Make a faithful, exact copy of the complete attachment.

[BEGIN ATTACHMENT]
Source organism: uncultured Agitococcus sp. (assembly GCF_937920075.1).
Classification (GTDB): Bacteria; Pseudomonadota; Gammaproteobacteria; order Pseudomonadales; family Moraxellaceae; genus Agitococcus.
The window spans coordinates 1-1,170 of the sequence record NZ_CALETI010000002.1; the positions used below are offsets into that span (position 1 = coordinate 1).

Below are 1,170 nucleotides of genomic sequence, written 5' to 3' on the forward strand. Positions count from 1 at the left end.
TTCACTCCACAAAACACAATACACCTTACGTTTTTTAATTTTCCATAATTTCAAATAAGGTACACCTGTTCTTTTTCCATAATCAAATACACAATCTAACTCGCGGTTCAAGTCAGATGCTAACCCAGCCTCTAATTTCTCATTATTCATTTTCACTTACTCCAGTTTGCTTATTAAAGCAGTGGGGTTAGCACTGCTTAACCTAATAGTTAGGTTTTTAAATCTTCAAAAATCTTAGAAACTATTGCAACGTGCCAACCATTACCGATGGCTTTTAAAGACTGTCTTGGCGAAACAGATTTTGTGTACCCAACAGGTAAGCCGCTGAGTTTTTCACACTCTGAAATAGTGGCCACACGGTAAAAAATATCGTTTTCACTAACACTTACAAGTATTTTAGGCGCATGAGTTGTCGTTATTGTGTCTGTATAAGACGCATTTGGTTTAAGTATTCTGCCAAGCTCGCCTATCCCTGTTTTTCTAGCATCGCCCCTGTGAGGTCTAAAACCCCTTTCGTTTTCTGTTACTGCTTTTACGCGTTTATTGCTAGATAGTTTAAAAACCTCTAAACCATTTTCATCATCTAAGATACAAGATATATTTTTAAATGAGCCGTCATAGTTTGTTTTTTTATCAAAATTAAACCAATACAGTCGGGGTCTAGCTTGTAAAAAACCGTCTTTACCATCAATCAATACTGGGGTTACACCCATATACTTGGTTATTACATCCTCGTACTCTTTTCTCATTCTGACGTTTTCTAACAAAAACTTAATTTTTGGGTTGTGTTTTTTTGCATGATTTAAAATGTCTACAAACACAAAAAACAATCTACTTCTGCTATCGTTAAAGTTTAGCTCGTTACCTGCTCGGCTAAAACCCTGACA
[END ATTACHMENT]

Source organism: uncultured Agitococcus sp. (assembly GCF_937920075.1).
Classification (GTDB): Bacteria; Pseudomonadota; Gammaproteobacteria; order Pseudomonadales; family Moraxellaceae; genus Agitococcus.
The window spans coordinates 1-1,170 of the sequence record NZ_CALETI010000002.1; the positions used below are offsets into that span (position 1 = coordinate 1).

Below are 1,170 nucleotides of genomic sequence, written 5' to 3' on the forward strand. Positions count from 1 at the left end.
TTCACTCCACAAAACACAATACACCTTACGTTTTTTAATTTTCCATAATTTCAAATAAGGTACACCTGTTCTTTTTCCATAATCAAATACACAATCTAACTCGCGGTTCAAGTCAGATGCTAACCCAGCCTCTAATTTCTCATTATTCATTTTCACTTACTCCAGTTTGCTTATTAAAGCAGTGGGGTTAGCACTGCTTAACCTAATAGTTAGGTTTTTAAATCTTCAAAAATCTTAGAAACTATTGCAACGTGCCAACCATTACCGATGGCTTTTAAAGACTGTCTTGGCGAAACAGATTTTGTGTACCCAACAGGTAAGCCGCTGAGTTTTTCACACTCTGAAATAGTGGCCACACGGTAAAAAATATCGTTTTCACTAACACTTACAAGTATTTTAGGCGCATGAGTTGTCGTTATTGTGTCTGTATAAGACGCATTTGGTTTAAGTATTCTGCCAAGCTCGCCTATCCCTGTTTTTCTAGCATCGCCCCTGTGAGGTCTAAAACCCCTTTCGTTTTCTGTTACTGCTTTTACGCGTTTATTGCTAGATAGTTTAAAAACCTCTAAACCATTTTCATCATCTAAGATACAAGATATATTTTTAAATGAGCCGTCATAGTTTGTTTTTTTATCAAAATTAAACCAATACAGTCGGGGTCTAGCTTGTAAAAAACCGTCTTTACCATCAATCAATACTGGGGTTACACCCATATACTTGGTTATTACATCCTCGTACTCTTTTCTCATTCTGACGTTTTCTAACAAAAACTTAATTTTTGGGTTGTGTTTTTTTGCATGATTTAAAATGTCTACAAACACAAAAAACAATCTACTTCTGCTATCGTTAAAGTTTAGCTCGTTACCTGCTCGGCTAAAACCCTGACA